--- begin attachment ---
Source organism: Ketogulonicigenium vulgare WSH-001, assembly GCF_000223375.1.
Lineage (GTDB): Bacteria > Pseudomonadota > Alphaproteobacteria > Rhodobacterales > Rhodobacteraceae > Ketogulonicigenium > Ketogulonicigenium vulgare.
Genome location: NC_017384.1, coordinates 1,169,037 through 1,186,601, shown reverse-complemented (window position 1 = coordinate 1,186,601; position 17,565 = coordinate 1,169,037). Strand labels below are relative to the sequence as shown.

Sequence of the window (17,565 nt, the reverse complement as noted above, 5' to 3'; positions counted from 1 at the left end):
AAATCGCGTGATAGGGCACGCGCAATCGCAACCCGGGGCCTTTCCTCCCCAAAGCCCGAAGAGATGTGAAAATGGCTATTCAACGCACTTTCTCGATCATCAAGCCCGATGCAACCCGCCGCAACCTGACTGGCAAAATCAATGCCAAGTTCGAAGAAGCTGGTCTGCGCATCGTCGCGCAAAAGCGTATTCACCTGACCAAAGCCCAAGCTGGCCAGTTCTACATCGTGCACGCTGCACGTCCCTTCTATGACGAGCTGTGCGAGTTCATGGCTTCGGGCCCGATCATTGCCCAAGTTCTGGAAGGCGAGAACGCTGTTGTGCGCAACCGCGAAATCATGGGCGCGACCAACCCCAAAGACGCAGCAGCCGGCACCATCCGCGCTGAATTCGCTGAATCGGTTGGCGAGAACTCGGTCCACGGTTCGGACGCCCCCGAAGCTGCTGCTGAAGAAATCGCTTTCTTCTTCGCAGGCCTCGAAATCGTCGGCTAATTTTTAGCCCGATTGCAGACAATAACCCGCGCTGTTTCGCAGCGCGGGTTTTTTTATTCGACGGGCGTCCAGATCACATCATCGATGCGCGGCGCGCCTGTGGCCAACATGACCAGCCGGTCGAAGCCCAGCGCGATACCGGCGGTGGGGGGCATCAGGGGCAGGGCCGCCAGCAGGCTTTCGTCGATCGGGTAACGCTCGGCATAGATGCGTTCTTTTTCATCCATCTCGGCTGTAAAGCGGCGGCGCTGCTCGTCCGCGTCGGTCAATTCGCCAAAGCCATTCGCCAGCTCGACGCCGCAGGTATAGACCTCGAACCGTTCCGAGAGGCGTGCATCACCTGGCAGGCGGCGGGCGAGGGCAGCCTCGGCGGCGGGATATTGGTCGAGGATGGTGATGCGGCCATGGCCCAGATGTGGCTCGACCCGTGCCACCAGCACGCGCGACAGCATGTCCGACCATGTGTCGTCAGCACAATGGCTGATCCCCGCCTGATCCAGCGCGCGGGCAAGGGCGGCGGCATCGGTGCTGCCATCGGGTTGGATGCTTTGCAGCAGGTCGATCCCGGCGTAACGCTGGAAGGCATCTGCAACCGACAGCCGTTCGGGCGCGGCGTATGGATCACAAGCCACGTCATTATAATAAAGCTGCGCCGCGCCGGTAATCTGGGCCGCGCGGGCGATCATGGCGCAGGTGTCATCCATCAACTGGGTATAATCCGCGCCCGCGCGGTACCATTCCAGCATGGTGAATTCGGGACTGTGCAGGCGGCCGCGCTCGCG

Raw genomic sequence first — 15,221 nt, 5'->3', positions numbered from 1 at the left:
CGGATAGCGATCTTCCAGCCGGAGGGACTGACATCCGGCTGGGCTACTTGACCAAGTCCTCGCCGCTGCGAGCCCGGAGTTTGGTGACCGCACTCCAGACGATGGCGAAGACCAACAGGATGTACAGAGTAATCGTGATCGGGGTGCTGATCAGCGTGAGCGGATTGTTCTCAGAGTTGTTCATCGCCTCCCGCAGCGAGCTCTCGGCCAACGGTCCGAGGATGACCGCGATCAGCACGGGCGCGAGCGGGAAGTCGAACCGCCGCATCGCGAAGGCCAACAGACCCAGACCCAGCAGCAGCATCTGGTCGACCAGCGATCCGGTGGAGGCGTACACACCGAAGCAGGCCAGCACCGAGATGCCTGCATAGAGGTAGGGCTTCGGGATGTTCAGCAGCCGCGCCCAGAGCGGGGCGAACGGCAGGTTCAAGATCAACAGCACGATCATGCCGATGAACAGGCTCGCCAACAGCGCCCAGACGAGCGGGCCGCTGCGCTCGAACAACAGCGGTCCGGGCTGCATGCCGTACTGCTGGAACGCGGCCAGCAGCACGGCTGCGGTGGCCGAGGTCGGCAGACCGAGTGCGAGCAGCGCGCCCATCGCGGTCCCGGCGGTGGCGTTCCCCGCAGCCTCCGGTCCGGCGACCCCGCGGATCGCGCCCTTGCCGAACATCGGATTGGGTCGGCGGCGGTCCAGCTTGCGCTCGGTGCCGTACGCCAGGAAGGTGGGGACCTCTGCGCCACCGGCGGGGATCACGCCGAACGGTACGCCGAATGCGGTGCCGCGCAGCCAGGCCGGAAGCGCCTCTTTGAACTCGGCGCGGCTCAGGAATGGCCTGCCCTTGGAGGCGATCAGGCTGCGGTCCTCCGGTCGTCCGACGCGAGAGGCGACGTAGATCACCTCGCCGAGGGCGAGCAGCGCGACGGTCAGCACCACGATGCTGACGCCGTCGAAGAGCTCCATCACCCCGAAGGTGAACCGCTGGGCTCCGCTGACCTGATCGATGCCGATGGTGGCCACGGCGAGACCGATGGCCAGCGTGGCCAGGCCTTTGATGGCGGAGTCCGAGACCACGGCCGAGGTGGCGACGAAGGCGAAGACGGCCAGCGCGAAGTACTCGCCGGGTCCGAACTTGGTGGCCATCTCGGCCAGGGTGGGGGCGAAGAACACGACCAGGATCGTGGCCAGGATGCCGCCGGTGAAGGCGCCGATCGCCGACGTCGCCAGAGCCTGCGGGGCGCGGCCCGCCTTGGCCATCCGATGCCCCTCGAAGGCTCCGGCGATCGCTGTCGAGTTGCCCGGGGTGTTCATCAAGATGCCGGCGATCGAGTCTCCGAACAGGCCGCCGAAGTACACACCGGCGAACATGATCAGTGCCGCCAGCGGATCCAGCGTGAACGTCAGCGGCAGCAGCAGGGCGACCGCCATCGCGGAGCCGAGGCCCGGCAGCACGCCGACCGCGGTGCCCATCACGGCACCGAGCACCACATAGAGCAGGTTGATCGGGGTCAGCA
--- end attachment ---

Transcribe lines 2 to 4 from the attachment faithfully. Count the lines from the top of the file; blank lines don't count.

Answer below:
Lineage (GTDB): Bacteria > Pseudomonadota > Alphaproteobacteria > Rhodobacterales > Rhodobacteraceae > Ketogulonicigenium > Ketogulonicigenium vulgare.
Genome location: NC_017384.1, coordinates 1,169,037 through 1,186,601, shown reverse-complemented (window position 1 = coordinate 1,186,601; position 17,565 = coordinate 1,169,037). Strand labels below are relative to the sequence as shown.

Sequence of the window (17,565 nt, the reverse complement as noted above, 5' to 3'; positions counted from 1 at the left end):